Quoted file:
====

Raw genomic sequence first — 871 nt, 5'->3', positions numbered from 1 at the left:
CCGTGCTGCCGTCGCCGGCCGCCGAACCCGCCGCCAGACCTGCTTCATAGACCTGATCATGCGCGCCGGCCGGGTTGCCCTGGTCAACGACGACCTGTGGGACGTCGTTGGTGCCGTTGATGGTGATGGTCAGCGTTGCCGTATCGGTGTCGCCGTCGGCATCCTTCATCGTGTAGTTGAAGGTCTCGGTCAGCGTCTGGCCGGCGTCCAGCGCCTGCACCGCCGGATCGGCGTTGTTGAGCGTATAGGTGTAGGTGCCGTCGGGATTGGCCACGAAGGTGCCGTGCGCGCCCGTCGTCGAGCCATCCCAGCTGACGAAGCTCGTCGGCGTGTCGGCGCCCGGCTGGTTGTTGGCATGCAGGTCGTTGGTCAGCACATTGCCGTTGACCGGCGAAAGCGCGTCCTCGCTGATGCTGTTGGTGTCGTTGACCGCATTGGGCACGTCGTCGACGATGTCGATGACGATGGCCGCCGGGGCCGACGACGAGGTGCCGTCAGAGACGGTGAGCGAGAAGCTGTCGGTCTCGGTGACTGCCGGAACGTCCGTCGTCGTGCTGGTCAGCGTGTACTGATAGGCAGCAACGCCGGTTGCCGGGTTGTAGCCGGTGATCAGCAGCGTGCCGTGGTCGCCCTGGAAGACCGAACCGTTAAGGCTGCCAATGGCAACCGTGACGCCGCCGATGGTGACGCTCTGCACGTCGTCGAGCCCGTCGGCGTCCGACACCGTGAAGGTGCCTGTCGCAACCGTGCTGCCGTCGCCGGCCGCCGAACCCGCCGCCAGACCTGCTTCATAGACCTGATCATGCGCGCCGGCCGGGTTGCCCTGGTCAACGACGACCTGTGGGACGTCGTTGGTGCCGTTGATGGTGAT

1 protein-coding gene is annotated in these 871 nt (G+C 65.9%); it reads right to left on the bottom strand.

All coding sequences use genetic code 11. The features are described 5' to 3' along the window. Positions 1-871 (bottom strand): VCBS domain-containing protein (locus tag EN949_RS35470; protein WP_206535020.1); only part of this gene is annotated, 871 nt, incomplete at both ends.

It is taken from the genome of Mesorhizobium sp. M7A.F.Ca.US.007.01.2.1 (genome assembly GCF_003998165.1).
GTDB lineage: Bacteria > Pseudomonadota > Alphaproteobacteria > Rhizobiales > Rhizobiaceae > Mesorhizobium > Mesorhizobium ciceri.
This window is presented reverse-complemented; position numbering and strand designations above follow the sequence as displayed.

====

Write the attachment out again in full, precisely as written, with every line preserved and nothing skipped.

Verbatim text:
Raw genomic sequence first — 871 nt, 5'->3', positions numbered from 1 at the left:
CCGTGCTGCCGTCGCCGGCCGCCGAACCCGCCGCCAGACCTGCTTCATAGACCTGATCATGCGCGCCGGCCGGGTTGCCCTGGTCAACGACGACCTGTGGGACGTCGTTGGTGCCGTTGATGGTGATGGTCAGCGTTGCCGTATCGGTGTCGCCGTCGGCATCCTTCATCGTGTAGTTGAAGGTCTCGGTCAGCGTCTGGCCGGCGTCCAGCGCCTGCACCGCCGGATCGGCGTTGTTGAGCGTATAGGTGTAGGTGCCGTCGGGATTGGCCACGAAGGTGCCGTGCGCGCCCGTCGTCGAGCCATCCCAGCTGACGAAGCTCGTCGGCGTGTCGGCGCCCGGCTGGTTGTTGGCATGCAGGTCGTTGGTCAGCACATTGCCGTTGACCGGCGAAAGCGCGTCCTCGCTGATGCTGTTGGTGTCGTTGACCGCATTGGGCACGTCGTCGACGATGTCGATGACGATGGCCGCCGGGGCCGACGACGAGGTGCCGTCAGAGACGGTGAGCGAGAAGCTGTCGGTCTCGGTGACTGCCGGAACGTCCGTCGTCGTGCTGGTCAGCGTGTACTGATAGGCAGCAACGCCGGTTGCCGGGTTGTAGCCGGTGATCAGCAGCGTGCCGTGGTCGCCCTGGAAGACCGAACCGTTAAGGCTGCCAATGGCAACCGTGACGCCGCCGATGGTGACGCTCTGCACGTCGTCGAGCCCGTCGGCGTCCGACACCGTGAAGGTGCCTGTCGCAACCGTGCTGCCGTCGCCGGCCGCCGAACCCGCCGCCAGACCTGCTTCATAGACCTGATCATGCGCGCCGGCCGGGTTGCCCTGGTCAACGACGACCTGTGGGACGTCGTTGGTGCCGTTGATGGTGAT

1 protein-coding gene is annotated in these 871 nt (G+C 65.9%); it reads right to left on the bottom strand.

All coding sequences use genetic code 11. The features are described 5' to 3' along the window. Positions 1-871 (bottom strand): VCBS domain-containing protein (locus tag EN949_RS35470; protein WP_206535020.1); only part of this gene is annotated, 871 nt, incomplete at both ends.

It is taken from the genome of Mesorhizobium sp. M7A.F.Ca.US.007.01.2.1 (genome assembly GCF_003998165.1).
GTDB lineage: Bacteria > Pseudomonadota > Alphaproteobacteria > Rhizobiales > Rhizobiaceae > Mesorhizobium > Mesorhizobium ciceri.
This window is presented reverse-complemented; position numbering and strand designations above follow the sequence as displayed.